Tuesday, November 7, 2017

The Democrats, the White Working Class and Virginia

Could this man pull it off? Well, if he does, you can be sure he will owe his victory to white working class voters. That's Michael Tomasky's thesis in his Daily Beast column that draws heavily on the new Griffin/Halpin/Teixeira CAP report on "Voter Trends in 2016". 
The experts say Northam should win. But if you want something to worry about today, I implore you to read this report issued last week by Ruy Teixeira, John Halpin, and Rob Griffin of the Center for American Progress. The three authors set about to check the accuracy of last fall’s exit polls.
They looked at “a multitude of publicly available data sources” to try to find out whether last year’s exit polls told the story of the election accurately. They found that in a few respects, the exit polls were right. But boy did they miss some stuff, and one fact in particular.
The exit polls, they found, dramatically understated the percent of the total vote cast by non-college whites—that is, the category that best correlates to the famous white working class. Exit polls had non-college whites casting 34 percent of all 2016 ballots, and college-educated whites casting 37 percent. The actual numbers, according to the new study? College-educated whites were in fact just 29 percent of the total vote, and non-college whites were a whopping 45 percent of the vote.
I know what you’re thinking: There was a massive Trumpian white working class surge that the exit polls missed. But even that isn’t really right. Because they studied the 2012 results too, and found that almost exactly the same thing happened then. The 2012 exit polls had both groups of white voters at about 36 percent. But Teixeira, Halpin, and Griffin found that college-educated whites accounted for 28 percent of the 2012 vote, and non-college whites 45 percent. So apparently, exit polls just consistently undercount the white working class.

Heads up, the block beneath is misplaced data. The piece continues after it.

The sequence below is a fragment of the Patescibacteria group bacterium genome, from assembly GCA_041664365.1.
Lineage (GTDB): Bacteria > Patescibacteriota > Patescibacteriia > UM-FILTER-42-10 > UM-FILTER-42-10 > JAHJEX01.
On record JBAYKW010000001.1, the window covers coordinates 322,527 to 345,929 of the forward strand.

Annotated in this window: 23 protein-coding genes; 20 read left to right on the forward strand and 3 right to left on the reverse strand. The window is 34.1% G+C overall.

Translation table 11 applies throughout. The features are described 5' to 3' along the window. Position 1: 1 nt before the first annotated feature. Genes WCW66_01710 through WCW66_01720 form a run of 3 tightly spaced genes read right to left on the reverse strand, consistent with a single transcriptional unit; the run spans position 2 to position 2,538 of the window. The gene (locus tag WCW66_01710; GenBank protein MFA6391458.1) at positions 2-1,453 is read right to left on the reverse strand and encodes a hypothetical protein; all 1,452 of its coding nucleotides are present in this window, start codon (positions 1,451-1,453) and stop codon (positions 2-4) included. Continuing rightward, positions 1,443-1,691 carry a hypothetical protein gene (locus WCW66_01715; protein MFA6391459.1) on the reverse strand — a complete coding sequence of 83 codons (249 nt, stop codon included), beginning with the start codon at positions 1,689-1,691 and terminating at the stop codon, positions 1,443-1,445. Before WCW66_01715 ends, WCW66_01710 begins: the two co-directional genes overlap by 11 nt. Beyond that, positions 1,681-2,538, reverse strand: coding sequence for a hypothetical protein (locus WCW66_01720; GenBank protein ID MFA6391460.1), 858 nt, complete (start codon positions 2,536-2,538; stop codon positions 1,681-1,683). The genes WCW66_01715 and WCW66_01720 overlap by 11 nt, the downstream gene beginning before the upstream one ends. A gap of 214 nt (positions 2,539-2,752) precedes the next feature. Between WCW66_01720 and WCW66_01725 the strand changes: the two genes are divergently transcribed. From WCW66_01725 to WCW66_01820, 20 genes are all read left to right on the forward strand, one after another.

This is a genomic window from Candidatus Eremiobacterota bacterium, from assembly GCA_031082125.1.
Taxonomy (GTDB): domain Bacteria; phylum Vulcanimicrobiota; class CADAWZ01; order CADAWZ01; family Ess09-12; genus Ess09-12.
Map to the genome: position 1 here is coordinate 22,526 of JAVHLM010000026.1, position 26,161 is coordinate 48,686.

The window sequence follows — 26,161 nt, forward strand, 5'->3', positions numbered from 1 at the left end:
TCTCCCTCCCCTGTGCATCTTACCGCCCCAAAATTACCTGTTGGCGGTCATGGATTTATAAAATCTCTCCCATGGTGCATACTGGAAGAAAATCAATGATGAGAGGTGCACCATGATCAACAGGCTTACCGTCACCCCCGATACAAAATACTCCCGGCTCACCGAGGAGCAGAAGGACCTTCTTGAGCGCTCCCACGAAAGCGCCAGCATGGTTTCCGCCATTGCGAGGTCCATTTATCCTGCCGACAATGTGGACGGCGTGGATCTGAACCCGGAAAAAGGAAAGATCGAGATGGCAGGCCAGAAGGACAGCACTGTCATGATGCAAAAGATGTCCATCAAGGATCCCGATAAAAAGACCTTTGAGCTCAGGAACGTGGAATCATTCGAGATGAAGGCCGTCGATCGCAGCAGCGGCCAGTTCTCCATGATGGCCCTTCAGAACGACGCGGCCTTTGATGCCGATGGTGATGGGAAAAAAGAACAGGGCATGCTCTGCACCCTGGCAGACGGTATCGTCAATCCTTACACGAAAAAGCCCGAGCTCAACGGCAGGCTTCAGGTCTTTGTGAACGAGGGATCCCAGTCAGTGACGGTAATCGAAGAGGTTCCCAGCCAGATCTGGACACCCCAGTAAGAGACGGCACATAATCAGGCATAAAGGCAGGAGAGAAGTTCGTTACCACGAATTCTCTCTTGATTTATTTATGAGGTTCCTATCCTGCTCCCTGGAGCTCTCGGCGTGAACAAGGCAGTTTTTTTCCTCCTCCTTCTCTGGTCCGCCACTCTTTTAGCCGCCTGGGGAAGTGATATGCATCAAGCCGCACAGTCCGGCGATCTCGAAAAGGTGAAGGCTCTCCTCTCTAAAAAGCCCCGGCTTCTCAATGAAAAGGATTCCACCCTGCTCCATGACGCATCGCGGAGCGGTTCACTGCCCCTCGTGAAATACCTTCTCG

The way in which one can speak of a Trumpian surge is that of course these white working-class voters gave Donald Trump a bigger share of their vote in 2016 than they gave to Mitt Romney four years before. The authors note, in fact, that if Clinton had equaled Obama’s 2012 levels of support among non-college whites, “she would have carried, with more robust margins, the states of Michigan, Wisconsin, Pennsylvania, Florida and Iowa (and just missed carrying Ohio). In fact, if she could merely have reduced the shift toward Trump among these voters by one quarter, she would have won the election.”
So there’s your explanation as to why we were all so shocked last election night. A heavily Republican demographic was dramatically undercounted.
Let's hope we're not shocked again. The Democrats appear to be running a solid margin among white college grads and a very strong one among black voters. But the white working class is a very different story and it is there the election could be lost. Stay tuned. 

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